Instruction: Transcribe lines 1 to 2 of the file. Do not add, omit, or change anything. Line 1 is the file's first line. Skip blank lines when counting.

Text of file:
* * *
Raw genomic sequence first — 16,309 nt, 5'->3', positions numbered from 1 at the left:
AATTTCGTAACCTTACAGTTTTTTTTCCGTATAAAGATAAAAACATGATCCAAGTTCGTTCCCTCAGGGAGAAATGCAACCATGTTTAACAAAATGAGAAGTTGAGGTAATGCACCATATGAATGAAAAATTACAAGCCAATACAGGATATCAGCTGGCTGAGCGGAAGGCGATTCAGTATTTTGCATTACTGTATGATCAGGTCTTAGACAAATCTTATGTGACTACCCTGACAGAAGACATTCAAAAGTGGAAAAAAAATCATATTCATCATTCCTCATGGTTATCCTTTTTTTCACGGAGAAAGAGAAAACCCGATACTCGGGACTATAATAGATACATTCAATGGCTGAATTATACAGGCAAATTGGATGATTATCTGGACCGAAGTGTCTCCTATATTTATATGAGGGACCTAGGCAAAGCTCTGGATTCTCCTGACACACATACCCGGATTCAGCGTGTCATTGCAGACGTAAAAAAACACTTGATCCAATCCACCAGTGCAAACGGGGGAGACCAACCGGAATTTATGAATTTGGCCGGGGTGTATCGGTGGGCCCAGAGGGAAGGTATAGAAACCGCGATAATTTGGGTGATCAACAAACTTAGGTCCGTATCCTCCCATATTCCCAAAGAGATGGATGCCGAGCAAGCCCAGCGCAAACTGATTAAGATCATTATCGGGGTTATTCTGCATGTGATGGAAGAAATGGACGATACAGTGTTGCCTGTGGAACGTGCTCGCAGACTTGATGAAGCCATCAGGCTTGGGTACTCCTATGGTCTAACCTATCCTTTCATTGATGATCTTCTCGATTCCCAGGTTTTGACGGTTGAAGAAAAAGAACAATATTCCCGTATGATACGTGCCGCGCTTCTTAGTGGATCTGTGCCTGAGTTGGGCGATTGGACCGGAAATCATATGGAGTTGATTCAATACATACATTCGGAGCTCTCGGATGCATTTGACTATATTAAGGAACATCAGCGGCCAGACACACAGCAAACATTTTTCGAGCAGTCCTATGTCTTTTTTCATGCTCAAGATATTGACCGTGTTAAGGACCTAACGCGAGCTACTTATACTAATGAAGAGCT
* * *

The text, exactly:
Raw genomic sequence first — 16,309 nt, 5'->3', positions numbered from 1 at the left:
AATTTCGTAACCTTACAGTTTTTTTTCCGTATAAAGATAAAAACATGATCCAAGTTCGTTCCCTCAGGGAGAAATGCAACCATGTTTAACAAAATGAGAAGTTGAGGTAATGCACCATATGAATGAAAAATTACAAGCCAATACAGGATATCAGCTGGCTGAGCGGAAGGCGATTCAGTATTTTGCATTACTGTATGATCAGGTCTTAGACAAATCTTATGTGACTACCCTGACAGAAGACATTCAAAAGTGGAAAAAAAATCATATTCATCATTCCTCATGGTTATCCTTTTTTTCACGGAGAAAGAGAAAACCCGATACTCGGGACTATAATAGATACATTCAATGGCTGAATTATACAGGCAAATTGGATGATTATCTGGACCGAAGTGTCTCCTATATTTATATGAGGGACCTAGGCAAAGCTCTGGATTCTCCTGACACACATACCCGGATTCAGCGTGTCATTGCAGACGTAAAAAAACACTTGATCCAATCCACCAGTGCAAACGGGGGAGACCAACCGGAATTTATGAATTTGGCCGGGGTGTATCGGTGGGCCCAGAGGGAAGGTATAGAAACCGCGATAATTTGGGTGATCAACAAACTTAGGTCCGTATCCTCCCATATTCCCAAAGAGATGGATGCCGAGCAAGCCCAGCGCAAACTGATTAAGATCATTATCGGGGTTATTCTGCATGTGATGGAAGAAATGGACGATACAGTGTTGCCTGTGGAACGTGCTCGCAGACTTGATGAAGCCATCAGGCTTGGGTACTCCTATGGTCTAACCTATCCTTTCATTGATGATCTTCTCGATTCCCAGGTTTTGACGGTTGAAGAAAAAGAACAATATTCCCGTATGATACGTGCCGCGCTTCTTAGTGGATCTGTGCCTGAGTTGGGCGATTGGACCGGAAATCATATGGAGTTGATTCAATACATACATTCGGAGCTCTCGGATGCATTTGACTATATTAAGGAACATCAGCGGCCAGACACACAGCAAACATTTTTCGAGCAGTCCTATGTCTTTTTTCATGCTCAAGATATTGACCGTGTTAAGGACCTAACGCGAGCTACTTATACTAATGAAGAGCT